So, do malfunctioning activities of sleep of schizophrenic patients cause the symptoms of schizophrenia, or the opposite causation and result relationship is occurring?

Sleep Disorder and Circadian Rhythm

About 80% of the patients with schizophrenia experience sleep disorder that disrupts their circadian rhythm, yet very little is known about the relationship between sleep and the circadian rhythm (Wulff et al, 2012). Compared to people without schizophrenia who suffer sleep disorder, significant circadian rhythm disruptions occurred in the patients. Out of 20 patients researched, half of them showed misalignment of melatonin cycles and irregular sleep epochs (Wulff et al, 2012).

Also, another research about sleep quality of 321 patients of schizophrenia, precisely patients who were diagnosed as schizophrenia but never received treatment, comparatively showed negative results of sleep compared to 331 healthy subjects (Chouinard et al, 2004). According to the research, the meta-analysis Chouinard and the researchers investigated about the treated patients with schizophrenia had following disorders with comparison to the healthy subjects: Increased sleep latency, decreased total sleep time and decreased sleep efficiency (using sleep efficiency index, SEI). On the other hand, however, only the group that is consisted of untreated patients with schizophrenia showed high total awake time (Chouinard et al, 2004). These results conclude that the symptoms related to sleep quality of schizophrenia patients are not necessarily the consequence of neuroleptic treatments, meaning that the sleep disturbances that the patients’ experience are an intrinsic feature of schizophrenia.

Symptoms of Schizophrenia Due to the Absence and Disturbance of Sleep

It is well known by many of past researches that the functions of sleep are stabilization, enhancement, integration, recognition, and processing the recent memories. While memory consists of many different features such as perceptual, verbal and emotional memories, the processes enhance the durability, flexibility, and automation of these memories (Stickgold et al, 2007).

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While sleep of healthy people can perform active processing of memories, the schizophrenia patients’ sleep is malfunctioning in terms of memory processing: A group of medicated patients with schizophrenia showed reduced recall of the Rey-Osterrieth Complex Figure, a test of memory, along with reduced sleep latency and efficiency (Goder et al, 2004). Also, Goder found that slow wave activity of sleep positively correlated with both better performances of neuropsychological measures in healthy subjects. In contrast, treated schizophrenia patients, who initially showed reduced slow wave activity, showed relatively few significant correlations with slow wave activity. These results concluded that the absence of sleep for patients with schizophrenia definitely affects the brain function, especially the process of memory. Furthermore, the research suggests that the deficits the patients of schizophrenia experience is due to the deactivation of memory consolidation processes that occurs during sleep rather than the amount, latency or distribution sleep hours (Manoach et al, 2004).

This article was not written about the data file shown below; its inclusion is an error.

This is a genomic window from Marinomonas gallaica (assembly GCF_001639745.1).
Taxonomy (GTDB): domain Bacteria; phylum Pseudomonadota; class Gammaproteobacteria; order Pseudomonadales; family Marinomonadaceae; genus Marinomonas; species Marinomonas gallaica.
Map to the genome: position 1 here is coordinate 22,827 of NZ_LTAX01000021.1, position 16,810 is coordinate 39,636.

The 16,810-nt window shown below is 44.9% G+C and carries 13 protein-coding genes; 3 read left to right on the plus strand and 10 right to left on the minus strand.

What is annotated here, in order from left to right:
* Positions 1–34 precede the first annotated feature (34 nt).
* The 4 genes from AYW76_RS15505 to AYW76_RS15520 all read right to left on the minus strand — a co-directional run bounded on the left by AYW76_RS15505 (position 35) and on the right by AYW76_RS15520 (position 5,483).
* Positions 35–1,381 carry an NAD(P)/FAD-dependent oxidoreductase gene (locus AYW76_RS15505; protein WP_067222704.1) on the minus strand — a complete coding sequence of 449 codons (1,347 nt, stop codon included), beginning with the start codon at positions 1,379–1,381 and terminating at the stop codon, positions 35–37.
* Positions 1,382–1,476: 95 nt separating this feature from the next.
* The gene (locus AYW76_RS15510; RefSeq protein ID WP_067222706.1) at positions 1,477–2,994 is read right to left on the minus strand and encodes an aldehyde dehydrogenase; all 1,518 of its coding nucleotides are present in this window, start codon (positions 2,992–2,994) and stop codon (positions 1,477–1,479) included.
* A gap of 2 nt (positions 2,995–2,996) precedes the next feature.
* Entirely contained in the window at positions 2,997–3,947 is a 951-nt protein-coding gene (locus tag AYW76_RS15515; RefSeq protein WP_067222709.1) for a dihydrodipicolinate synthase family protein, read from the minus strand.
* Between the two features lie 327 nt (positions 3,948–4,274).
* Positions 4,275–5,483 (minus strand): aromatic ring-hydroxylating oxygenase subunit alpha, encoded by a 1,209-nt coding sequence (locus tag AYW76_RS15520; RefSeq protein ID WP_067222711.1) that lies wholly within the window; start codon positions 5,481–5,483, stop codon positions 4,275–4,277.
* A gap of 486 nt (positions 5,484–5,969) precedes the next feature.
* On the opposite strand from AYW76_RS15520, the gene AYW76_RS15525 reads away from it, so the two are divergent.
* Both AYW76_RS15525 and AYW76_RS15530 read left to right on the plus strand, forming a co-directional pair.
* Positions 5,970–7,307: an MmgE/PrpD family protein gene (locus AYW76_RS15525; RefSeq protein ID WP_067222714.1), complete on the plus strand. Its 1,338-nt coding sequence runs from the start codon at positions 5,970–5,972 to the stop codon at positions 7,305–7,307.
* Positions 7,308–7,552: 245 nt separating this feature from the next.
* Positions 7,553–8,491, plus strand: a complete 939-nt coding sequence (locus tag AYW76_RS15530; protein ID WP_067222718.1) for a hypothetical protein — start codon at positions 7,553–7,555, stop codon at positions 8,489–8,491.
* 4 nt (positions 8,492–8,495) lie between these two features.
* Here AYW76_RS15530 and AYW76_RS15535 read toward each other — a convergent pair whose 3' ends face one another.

Although past data have been considering poor sleeping quality as the main reason for having the negative symptoms of schizophrenia, the next researches will view the relationship between sleeping and the symptoms from the other side.

Opposite Cases: Symptoms of Schizophrenia That Causes Sleep disorder

Hallucination, one of the symptoms that people with schizophrenia suffer, including both visual and auditory, is considered to be a symptom that affects sleep disorder (Wilson et al, 2012). Patients with psychosis may get little daylight because they tend to keep curtains closed during the day because of a perception of threat from outside and finding general stimulation they receive in the day time may be distressing therefore prefer to be awake in quieter periods (Wilson et al, 2012). Many researchers argue that the effects of medication or deprivation of sleep cause symptoms of schizophrenia. However, there may be a possibility of the opposite relationship, the symptoms of schizophrenia consequently cause sleep deprivation.